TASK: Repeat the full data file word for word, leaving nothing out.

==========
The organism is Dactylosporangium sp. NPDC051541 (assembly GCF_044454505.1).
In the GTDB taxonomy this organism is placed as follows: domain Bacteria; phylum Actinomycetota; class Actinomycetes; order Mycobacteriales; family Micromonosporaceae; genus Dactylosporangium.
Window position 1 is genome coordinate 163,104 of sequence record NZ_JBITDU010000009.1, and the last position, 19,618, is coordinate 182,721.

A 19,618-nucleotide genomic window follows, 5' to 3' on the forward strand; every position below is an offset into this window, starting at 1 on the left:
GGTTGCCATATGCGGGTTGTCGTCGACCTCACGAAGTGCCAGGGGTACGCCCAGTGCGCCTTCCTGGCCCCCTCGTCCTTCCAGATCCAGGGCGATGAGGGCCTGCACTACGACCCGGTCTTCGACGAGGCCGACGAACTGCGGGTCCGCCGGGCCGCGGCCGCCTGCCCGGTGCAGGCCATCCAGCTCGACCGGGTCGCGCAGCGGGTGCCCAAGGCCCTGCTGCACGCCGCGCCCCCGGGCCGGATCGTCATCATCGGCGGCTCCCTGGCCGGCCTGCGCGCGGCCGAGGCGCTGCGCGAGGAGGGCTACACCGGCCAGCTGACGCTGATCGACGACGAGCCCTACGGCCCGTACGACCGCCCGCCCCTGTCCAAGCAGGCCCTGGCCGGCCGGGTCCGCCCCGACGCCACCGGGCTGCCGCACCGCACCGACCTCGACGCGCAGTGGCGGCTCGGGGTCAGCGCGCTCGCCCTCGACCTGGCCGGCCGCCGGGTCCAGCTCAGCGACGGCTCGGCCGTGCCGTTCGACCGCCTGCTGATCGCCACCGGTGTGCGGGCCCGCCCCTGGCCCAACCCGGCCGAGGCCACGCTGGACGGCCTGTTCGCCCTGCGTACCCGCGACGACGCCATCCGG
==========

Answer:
The organism is Dactylosporangium sp. NPDC051541 (assembly GCF_044454505.1).
In the GTDB taxonomy this organism is placed as follows: domain Bacteria; phylum Actinomycetota; class Actinomycetes; order Mycobacteriales; family Micromonosporaceae; genus Dactylosporangium.
Window position 1 is genome coordinate 163,104 of sequence record NZ_JBITDU010000009.1, and the last position, 19,618, is coordinate 182,721.

A 19,618-nucleotide genomic window follows, 5' to 3' on the forward strand; every position below is an offset into this window, starting at 1 on the left:
GGTTGCCATATGCGGGTTGTCGTCGACCTCACGAAGTGCCAGGGGTACGCCCAGTGCGCCTTCCTGGCCCCCTCGTCCTTCCAGATCCAGGGCGATGAGGGCCTGCACTACGACCCGGTCTTCGACGAGGCCGACGAACTGCGGGTCCGCCGGGCCGCGGCCGCCTGCCCGGTGCAGGCCATCCAGCTCGACCGGGTCGCGCAGCGGGTGCCCAAGGCCCTGCTGCACGCCGCGCCCCCGGGCCGGATCGTCATCATCGGCGGCTCCCTGGCCGGCCTGCGCGCGGCCGAGGCGCTGCGCGAGGAGGGCTACACCGGCCAGCTGACGCTGATCGACGACGAGCCCTACGGCCCGTACGACCGCCCGCCCCTGTCCAAGCAGGCCCTGGCCGGCCGGGTCCGCCCCGACGCCACCGGGCTGCCGCACCGCACCGACCTCGACGCGCAGTGGCGGCTCGGGGTCAGCGCGCTCGCCCTCGACCTGGCCGGCCGCCGGGTCCAGCTCAGCGACGGCTCGGCCGTGCCGTTCGACCGCCTGCTGATCGCCACCGGTGTGCGGGCCCGCCCCTGGCCCAACCCGGCCGAGGCCACGCTGGACGGCCTGTTCGCCCTGCGTACCCGCGACGACGCCATCCGG